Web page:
Historical Landmark #538
Built in 1865, this was the first public school house in San Diego. Mary Chase Walker was its first teacher. She received a salary of $65/month. After eleven months she quit teaching and married Ephraim Morse who was president of the school board at the time.
|Mason Street Schoolhouse in 1870|
The San Diego History Center has an excerpt from a paper Mary Chase Walker wrote in 1898 entitled Recollections of Early Times in San Diego.
|Mary Chase Walker|
I arrived in the bay of San Diego on the morning of July 5, 1865. It was a most desolate looking landscape. The hills were brown and barren; not a tree or green thing was to be seen. Of all the dilapidated, miserable looking places I had ever seen, this was the worst. The buildings were nearly all of adobe, one story in height, with no chimneys. Some of the roofs were covered with tile and some with earth. The first night of my stay at the hotel, a donkey came under my window and saluted me with an unearthly bray. The fleas were plentiful and hungry. Mosquitoes were also in attendance. An Indian man did the cooking and an Irish boy waited on me at the table, and also gave me the news of the town. The landlord told me I could go into the kitchen and cook whatever I wanted if I didn't like the Indian's style and I availed myself of this privilege. I rented two rooms in the Robinson House for $2.00 a month. My school was composed mostly of Spanish and half-breed children, with a few English and several Americans. I aimed to teach which was most meaningful to them; namely reading, spelling, arithmetic, and how to write letters. At recess the Spanish girls smoked cigaritas and the boys amused themselves by lassoing pigs, hens, etc. The Spanish children were very irregular in their attendance at school on account of so many fiestas and amusements of various kinds. For a week before a bull fight the boys were more or less absent, watching preparations, such as fencing up the streets leading to the plaza.Miss Walker taught for 11 months in the Mason Street School She became the center of controversy when she invited a black woman to lunch at the Franklin House and some diners stormed out, while others stared with contempt. Her story became so controversial that led to her quitting her position despite being supported by the superintendent (her husband)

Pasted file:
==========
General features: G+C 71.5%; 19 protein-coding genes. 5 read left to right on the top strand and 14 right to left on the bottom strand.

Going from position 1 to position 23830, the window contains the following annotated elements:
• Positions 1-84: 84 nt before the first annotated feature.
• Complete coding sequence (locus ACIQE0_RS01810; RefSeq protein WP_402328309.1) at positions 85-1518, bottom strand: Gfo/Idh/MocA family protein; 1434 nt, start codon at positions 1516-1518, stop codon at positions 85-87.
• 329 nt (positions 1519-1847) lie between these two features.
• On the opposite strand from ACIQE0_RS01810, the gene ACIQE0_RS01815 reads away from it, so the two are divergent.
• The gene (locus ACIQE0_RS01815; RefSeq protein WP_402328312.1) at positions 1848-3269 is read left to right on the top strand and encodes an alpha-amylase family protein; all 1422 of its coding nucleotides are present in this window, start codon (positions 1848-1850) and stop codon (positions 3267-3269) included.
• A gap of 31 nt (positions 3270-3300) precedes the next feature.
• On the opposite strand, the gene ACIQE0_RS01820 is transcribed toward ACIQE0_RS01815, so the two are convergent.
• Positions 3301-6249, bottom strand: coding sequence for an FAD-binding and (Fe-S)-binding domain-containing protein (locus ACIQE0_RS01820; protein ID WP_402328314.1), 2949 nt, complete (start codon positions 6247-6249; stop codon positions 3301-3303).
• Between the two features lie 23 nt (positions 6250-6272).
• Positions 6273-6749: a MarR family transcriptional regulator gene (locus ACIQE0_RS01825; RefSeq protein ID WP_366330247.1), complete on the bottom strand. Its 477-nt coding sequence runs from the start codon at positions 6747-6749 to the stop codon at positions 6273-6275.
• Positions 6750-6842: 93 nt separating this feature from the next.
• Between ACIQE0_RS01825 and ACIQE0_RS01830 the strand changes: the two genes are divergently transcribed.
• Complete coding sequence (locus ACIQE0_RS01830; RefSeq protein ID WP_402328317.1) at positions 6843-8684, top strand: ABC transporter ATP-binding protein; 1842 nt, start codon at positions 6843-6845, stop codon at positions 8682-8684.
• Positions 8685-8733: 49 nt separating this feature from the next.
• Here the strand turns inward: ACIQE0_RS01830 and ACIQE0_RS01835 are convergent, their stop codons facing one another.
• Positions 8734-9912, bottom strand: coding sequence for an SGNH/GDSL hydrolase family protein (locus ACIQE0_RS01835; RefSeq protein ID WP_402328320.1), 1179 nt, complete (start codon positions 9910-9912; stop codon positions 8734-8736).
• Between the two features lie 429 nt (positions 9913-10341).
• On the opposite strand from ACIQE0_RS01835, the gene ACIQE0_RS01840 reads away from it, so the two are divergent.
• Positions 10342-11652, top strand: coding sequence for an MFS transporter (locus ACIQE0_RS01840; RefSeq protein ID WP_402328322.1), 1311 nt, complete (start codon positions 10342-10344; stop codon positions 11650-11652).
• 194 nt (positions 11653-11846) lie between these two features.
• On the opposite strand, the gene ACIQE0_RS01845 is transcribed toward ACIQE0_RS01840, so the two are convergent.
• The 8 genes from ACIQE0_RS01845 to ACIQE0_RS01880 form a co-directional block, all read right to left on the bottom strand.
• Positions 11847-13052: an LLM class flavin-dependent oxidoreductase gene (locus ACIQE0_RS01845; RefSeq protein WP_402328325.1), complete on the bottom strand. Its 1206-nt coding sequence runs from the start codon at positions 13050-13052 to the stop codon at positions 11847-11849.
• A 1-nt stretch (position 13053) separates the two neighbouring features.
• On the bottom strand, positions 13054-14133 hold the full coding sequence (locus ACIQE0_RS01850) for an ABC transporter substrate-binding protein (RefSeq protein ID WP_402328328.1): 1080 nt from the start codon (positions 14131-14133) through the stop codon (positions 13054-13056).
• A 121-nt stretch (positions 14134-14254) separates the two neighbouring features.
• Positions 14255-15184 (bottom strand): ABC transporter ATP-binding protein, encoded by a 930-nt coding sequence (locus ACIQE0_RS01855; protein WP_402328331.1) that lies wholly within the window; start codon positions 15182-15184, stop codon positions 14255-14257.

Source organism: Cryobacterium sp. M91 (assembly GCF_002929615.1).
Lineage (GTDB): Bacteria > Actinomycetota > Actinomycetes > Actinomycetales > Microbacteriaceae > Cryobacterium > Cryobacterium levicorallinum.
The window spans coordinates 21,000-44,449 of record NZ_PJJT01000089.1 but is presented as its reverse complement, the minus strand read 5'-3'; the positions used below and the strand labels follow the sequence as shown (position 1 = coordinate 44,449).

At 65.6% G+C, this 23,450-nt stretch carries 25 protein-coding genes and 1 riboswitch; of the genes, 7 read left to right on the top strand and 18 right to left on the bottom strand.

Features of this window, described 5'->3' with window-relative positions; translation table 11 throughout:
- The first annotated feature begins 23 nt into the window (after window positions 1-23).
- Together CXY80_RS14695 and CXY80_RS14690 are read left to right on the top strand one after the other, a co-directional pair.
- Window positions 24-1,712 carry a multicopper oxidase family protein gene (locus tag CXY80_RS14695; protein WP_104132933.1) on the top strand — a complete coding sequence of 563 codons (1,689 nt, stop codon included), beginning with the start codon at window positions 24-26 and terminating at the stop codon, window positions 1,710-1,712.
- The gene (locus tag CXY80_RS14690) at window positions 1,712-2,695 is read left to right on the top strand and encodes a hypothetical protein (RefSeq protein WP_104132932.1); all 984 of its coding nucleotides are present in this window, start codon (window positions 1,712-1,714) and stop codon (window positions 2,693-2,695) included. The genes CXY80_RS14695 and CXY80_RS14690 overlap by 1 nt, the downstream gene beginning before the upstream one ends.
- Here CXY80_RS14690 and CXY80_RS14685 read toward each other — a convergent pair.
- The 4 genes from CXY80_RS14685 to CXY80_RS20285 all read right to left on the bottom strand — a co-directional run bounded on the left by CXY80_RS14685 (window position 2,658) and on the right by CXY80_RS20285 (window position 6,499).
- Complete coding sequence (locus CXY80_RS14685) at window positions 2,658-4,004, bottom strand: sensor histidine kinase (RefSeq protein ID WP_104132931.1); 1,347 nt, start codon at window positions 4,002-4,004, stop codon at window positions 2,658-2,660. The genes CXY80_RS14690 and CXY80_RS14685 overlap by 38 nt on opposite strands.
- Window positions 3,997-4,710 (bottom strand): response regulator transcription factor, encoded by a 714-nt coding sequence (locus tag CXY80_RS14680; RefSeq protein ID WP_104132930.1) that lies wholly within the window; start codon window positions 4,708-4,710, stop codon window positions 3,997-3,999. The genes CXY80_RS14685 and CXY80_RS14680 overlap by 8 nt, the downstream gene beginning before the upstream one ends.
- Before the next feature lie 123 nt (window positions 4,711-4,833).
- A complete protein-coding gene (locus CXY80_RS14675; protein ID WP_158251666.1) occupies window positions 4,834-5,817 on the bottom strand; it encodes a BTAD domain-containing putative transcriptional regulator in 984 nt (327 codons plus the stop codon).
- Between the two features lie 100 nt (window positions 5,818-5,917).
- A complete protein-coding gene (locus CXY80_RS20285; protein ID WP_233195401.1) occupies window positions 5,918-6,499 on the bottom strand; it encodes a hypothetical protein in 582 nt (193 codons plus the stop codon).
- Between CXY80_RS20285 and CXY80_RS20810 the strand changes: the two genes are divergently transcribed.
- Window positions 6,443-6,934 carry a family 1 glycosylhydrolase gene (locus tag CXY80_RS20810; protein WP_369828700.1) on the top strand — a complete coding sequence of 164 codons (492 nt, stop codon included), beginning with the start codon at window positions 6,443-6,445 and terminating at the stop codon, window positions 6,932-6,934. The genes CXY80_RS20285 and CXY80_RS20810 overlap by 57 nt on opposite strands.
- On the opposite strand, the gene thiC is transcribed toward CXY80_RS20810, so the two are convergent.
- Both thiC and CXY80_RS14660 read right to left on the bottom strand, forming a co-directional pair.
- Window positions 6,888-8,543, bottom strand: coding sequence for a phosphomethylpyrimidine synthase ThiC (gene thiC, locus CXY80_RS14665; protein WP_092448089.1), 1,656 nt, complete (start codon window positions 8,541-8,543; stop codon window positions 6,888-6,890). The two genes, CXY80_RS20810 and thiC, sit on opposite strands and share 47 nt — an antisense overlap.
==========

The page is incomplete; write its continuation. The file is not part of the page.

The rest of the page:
Mason Street School served the community from 1865 to 1872. In 1872 the school was moved to a 4 room structure half a mile away. The Mason Street School was converted into a home until about 1918. From 1918 until the late 1940’s the building housed a restaurant.
The building was restored into a museum in 1955 and considered a California Historical Landmark.
Here's a list of punishments at Mason Street Schoolhouse
1. Boys and Girls Playing Together
2. Fighting at School
3. Quareling at School
4. Gambleing or Betting at School
5. Playing at Cards at School
6. Climbing for Every Foot Over Three Feet Up a Tree
7. Telling Lies
8. Telling Tales Out of School
9. Giving Each Other Ill Names
10. Swaring at School
11. For Misbehaving to Girls
12. For Drinking Spiritous Liquors at School
13. Making Swings and Swinging on Them
14. For Waring Long Finger Nails
15. Misbehaving to Persons on the Road
16. For Going to Girls Play Places
17. Girls Going to Boys Play Places
18. Coming to School With Dirty Faces and Hands
19. For Calling Each Other Liars
20. For Wrestling at School
21. For Weting Each Other Washing at Playtime
22. Scuffling at School
23. For Going and Playing about the Mill or Creek
24. For Going about the Barn or doing any Mischief about the Place